Plan Proposed to Split Off Eastern Yerushalayim Neighborhoods

east jerusalem, eastern Yerushalayim
A view of the separation wall between the Shuafat refugee camp and the Palestinian village of Isawiya in northern Yerushalayim. (Yonatan Sindel/Flash90)

A proposal to transfer parts of Arab eastern Yerushalayim to the administrative control of the Palestinian Authority has reportedly come under serious consideration, as a result of pressure from the United States.

News of the plan follows a package of Israeli economic incentives approved early last week, but which satisfied neither the Palestinians nor the Americans, according to local Israeli media reports.

The eastern Yerushalayim proposal could reflect what Secretary of State Rex Tillerson referred to as President Trump applying a lot of pressure on both sides to make compromises necessary for peace.

The Prime Minister’s Office denied the report, aired initially by Channel 10.

The areas said to be in question include Kafr Aqab and the Shuafat refugee camp, both of which are located on the Palestinian side of the security barrier and lack municipal services. They contain an estimated one-eighth of the city’s population.

Israel’s National Security Council is considering transferring control of the two neighborhoods from the Yerushalayim Municipality to a local council to be created for the purpose. The areas would remain under Israeli authority and receive funding for municipal services directly from the state rather than through the municipality, according to the report.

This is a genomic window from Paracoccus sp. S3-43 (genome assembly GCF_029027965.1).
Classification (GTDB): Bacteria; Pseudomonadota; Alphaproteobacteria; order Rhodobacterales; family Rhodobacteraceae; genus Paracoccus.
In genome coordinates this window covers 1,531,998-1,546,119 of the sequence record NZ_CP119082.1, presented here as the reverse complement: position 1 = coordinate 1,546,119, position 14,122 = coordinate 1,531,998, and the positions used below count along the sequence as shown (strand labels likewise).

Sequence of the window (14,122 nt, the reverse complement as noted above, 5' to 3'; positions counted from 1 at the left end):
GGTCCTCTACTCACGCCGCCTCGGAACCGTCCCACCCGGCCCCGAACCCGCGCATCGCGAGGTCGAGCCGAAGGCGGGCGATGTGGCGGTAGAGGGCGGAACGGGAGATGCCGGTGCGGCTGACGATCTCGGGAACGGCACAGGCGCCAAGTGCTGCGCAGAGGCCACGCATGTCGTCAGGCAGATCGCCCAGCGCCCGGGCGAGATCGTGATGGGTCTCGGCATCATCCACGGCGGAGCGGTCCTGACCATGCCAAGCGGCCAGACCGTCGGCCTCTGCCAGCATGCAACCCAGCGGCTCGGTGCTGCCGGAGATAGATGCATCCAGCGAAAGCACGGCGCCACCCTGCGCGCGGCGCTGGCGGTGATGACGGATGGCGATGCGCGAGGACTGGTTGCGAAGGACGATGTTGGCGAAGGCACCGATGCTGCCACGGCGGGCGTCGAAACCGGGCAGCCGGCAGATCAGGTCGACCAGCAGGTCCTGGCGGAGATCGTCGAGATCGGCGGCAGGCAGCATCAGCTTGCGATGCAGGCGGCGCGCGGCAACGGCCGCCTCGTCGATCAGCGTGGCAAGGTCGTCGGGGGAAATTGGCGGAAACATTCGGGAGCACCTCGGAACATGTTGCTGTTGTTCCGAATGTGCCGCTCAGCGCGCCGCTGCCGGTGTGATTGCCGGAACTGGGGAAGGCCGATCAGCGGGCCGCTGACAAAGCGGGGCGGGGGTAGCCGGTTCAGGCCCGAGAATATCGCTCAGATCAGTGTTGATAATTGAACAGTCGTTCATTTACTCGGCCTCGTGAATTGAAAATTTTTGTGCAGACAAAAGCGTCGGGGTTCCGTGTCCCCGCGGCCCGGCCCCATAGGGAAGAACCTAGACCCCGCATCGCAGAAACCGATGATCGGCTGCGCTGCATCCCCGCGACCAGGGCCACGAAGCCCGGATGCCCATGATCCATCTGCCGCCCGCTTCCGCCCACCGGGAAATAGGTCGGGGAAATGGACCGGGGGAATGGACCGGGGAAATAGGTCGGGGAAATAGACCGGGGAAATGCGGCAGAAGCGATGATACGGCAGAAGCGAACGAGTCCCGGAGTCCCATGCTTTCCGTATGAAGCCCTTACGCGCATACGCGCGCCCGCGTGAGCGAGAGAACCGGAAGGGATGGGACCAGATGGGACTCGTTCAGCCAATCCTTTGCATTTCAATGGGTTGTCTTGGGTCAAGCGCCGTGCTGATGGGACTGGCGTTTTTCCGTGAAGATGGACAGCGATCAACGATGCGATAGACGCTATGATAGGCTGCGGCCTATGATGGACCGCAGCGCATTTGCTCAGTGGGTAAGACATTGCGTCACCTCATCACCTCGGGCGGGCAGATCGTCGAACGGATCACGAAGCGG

In a separate report on Thursday, Israeli Prime Minister Binyamin Netanyahu received a detailed report from MK Anat Berko (Likud) on splitting off parts of Arab eastern Yerushalayim, to be handed over to the Palestinians for day-to-day operations. The plan envisaged a total administrative disconnect, including revocation of Israeli citizenship from local residents, which would result in the saving of hundreds of millions of shekels.

Berko, who had led a team preparing the presentation for months, came equipped with a detailed map, aerial photographs and groundwork, according to The Jerusalem Post. Netanyahu, who met with her on the matter several times, was said to be duly impressed by the highly professional work submitted.

However, the Prime Minister’s Office would say only, “There is no change in the prime minister’s policy. MK Berko suggested a plan and the prime minister heard it, like he listens to suggestions by other MK’s. The policy has not changed.”

Berko would not comment.

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